Tepper Take: MBA Vs. Army Leadership

As a Veteran and a West Point grad, I’ve managed big groups of people, advised lieutenant colonels on tank warfare, and kept my cool jumping out of a few airplanes. I thought transitioning my leadership skills into the business world was going to be easy. What I didn’t realize was how much was being handed to me. I was coming from an organization where everyone knew the mission, grew up in the same Army culture, and all spoke the same professional language. These are all things I’ve taken for granted in the military that I suddenly didn’t have in my MBA program.

Indeed, I still had some things to learn about leadership in the business world.


I realized this during my first major school project. Here, a couple of classmates in my group had “other plans” and weren’t going to make our group meeting. I thought to myself, “What is more important than getting this done? Don’t they understand that they need to learn what goes into this project?” Little did I know how many competing priorities there were going to be at business school and how much negotiation needed to be done to set the stage for a team to be successful.

Thankfully one of the first things we learned to do at Tepper was to build out a “team contract”, where we set our goals, norms, and how we make decisions. This document is then agreed to by everyone on the team. Reflecting on how useful this was, I questioned why we didn’t have something like this in the military? I realized though, this was built into the military experience through basic training and reinforced through the military’s culture and subsequent professional military trainings.

The convenience of a built-in “team contract” for the military, with the mission to defend the nation and win its wars, is immense. This means that you can take almost any set of people from the military and put them in the same room and give them a goal; they are going to know how to plan, communicate, and quickly establish a chain of command. Also, everyone has a code assigned indicating their Military Occupation Specialty (MOS), or what they specialize in. As a result, everyone already knows generally what skills and talents their peers are bringing to the team. This makes it all too easy to build a team and start performing as a group almost immediately. These advantages are built into the military member’s career from the start.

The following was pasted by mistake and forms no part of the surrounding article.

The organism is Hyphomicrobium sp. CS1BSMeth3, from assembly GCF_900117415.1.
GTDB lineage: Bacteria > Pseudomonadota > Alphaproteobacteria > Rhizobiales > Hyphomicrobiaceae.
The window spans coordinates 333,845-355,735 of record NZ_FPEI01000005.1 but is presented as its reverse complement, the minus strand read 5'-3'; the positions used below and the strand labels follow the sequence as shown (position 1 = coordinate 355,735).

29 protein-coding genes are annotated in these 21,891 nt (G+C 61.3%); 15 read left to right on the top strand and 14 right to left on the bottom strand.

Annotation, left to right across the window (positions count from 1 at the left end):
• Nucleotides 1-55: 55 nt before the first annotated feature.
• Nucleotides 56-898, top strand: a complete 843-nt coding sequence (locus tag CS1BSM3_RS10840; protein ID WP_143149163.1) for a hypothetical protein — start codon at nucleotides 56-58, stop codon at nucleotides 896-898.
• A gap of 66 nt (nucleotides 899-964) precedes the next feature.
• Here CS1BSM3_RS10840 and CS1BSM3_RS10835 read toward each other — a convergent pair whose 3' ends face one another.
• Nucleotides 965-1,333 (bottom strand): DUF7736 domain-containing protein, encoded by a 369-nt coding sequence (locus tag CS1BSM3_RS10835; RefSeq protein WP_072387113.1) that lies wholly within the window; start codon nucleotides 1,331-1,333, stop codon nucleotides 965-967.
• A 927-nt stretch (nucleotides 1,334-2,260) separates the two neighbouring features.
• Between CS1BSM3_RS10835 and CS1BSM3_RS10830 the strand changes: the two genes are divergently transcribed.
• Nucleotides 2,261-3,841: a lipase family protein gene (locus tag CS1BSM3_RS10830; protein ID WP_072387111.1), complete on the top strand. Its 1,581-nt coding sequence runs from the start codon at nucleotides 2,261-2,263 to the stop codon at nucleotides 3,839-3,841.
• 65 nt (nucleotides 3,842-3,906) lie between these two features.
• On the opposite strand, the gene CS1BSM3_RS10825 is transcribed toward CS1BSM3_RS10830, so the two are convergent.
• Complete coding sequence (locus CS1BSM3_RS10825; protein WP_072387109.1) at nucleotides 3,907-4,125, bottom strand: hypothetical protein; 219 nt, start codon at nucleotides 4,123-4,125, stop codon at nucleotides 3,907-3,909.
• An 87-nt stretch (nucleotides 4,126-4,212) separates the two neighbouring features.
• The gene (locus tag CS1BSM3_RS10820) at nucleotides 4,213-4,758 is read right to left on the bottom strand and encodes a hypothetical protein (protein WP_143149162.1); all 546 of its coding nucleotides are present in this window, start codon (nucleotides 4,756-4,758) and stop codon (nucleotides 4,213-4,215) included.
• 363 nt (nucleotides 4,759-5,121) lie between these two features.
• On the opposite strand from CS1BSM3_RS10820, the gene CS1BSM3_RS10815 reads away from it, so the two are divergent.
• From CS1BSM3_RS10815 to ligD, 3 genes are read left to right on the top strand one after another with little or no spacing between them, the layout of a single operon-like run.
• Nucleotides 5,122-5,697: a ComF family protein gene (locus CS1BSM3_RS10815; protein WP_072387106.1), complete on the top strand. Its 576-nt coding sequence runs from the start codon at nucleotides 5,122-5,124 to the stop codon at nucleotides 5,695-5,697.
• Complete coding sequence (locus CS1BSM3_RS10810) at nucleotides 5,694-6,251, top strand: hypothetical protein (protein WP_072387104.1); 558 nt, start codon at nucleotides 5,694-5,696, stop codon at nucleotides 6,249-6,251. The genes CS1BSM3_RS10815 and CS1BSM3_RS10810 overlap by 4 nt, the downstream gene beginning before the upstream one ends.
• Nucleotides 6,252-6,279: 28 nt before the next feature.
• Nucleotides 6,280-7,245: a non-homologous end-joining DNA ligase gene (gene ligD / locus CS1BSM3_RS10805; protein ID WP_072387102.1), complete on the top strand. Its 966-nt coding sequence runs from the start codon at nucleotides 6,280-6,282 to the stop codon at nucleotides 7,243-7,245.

Tepper Classroom


I had never heard the world “inculcate” prior to joining the U.S. Army. According to Merriam-Webster, it means “to teach and impress by frequent repetitions and admonitions.” It is essentially a fancy word for what I distinctly remember as being yelled at an unreasonable amount for not shining my shoes, not saluting right, and not eating my food correctly when I was a cadet at West Point. While on its face it seems unrelated to this subject, it brought me into the culture so I could understand the values of the military. Very quickly, it set the stage for all the lessons that followed. This inculcation was followed by a career of repeated training in the structures, ranks, tactics, and planning procedures that makes it easy for everyone to quickly get on the same page in the military. This is the military experience by-and-large.

This is not the case in an MBA program. Out of my 139 classmates at Tepper, there were 139 different points of view and different work styles coming together. Coming from all walks of life, some classmates were super detail-oriented; some were great project managers, and others could have cared less about details and instead focused on ideas and networking.

Everyone is coming to an MBA program for different reasons — learning new skills, switching a career path, or starting a new business. This means the priorities and where each of us is putting our effort might be different. Initially, we as a Tepper class also hadn’t had the time to establish our own culture. This was made even more difficult with being virtual during the first semester of 2020. That made setting the “team contracts” an important step and we had to negotiate the most basic things that I had taken for granted during an eight-year military career.